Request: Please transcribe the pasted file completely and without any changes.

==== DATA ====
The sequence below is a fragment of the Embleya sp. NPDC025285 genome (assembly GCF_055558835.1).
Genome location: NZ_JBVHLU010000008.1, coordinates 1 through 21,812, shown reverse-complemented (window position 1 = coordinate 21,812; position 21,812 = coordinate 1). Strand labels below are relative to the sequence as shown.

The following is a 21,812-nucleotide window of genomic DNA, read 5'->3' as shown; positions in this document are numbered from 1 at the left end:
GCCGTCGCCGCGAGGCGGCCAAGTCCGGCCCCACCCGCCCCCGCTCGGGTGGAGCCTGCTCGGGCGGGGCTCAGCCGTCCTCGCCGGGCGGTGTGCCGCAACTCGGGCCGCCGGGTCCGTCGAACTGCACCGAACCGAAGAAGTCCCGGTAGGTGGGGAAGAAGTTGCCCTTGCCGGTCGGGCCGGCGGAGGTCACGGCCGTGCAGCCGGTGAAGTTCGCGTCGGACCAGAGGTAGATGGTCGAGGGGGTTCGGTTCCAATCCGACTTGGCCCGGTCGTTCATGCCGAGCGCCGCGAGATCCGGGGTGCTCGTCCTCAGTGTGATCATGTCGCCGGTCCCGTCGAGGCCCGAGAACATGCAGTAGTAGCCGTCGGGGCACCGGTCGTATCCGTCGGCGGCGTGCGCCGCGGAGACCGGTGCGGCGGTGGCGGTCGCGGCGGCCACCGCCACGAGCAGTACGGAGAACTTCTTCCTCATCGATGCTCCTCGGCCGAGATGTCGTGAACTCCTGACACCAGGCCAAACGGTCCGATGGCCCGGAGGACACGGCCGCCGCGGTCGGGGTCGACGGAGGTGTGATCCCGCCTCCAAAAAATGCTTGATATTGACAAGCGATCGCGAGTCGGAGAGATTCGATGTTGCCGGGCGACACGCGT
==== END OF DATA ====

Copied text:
The sequence below is a fragment of the Embleya sp. NPDC025285 genome (assembly GCF_055558835.1).
Genome location: NZ_JBVHLU010000008.1, coordinates 1 through 21,812, shown reverse-complemented (window position 1 = coordinate 21,812; position 21,812 = coordinate 1). Strand labels below are relative to the sequence as shown.

The following is a 21,812-nucleotide window of genomic DNA, read 5'->3' as shown; positions in this document are numbered from 1 at the left end:
GCCGTCGCCGCGAGGCGGCCAAGTCCGGCCCCACCCGCCCCCGCTCGGGTGGAGCCTGCTCGGGCGGGGCTCAGCCGTCCTCGCCGGGCGGTGTGCCGCAACTCGGGCCGCCGGGTCCGTCGAACTGCACCGAACCGAAGAAGTCCCGGTAGGTGGGGAAGAAGTTGCCCTTGCCGGTCGGGCCGGCGGAGGTCACGGCCGTGCAGCCGGTGAAGTTCGCGTCGGACCAGAGGTAGATGGTCGAGGGGGTTCGGTTCCAATCCGACTTGGCCCGGTCGTTCATGCCGAGCGCCGCGAGATCCGGGGTGCTCGTCCTCAGTGTGATCATGTCGCCGGTCCCGTCGAGGCCCGAGAACATGCAGTAGTAGCCGTCGGGGCACCGGTCGTATCCGTCGGCGGCGTGCGCCGCGGAGACCGGTGCGGCGGTGGCGGTCGCGGCGGCCACCGCCACGAGCAGTACGGAGAACTTCTTCCTCATCGATGCTCCTCGGCCGAGATGTCGTGAACTCCTGACACCAGGCCAAACGGTCCGATGGCCCGGAGGACACGGCCGCCGCGGTCGGGGTCGACGGAGGTGTGATCCCGCCTCCAAAAAATGCTTGATATTGACAAGCGATCGCGAGTCGGAGAGATTCGATGTTGCCGGGCGACACGCGT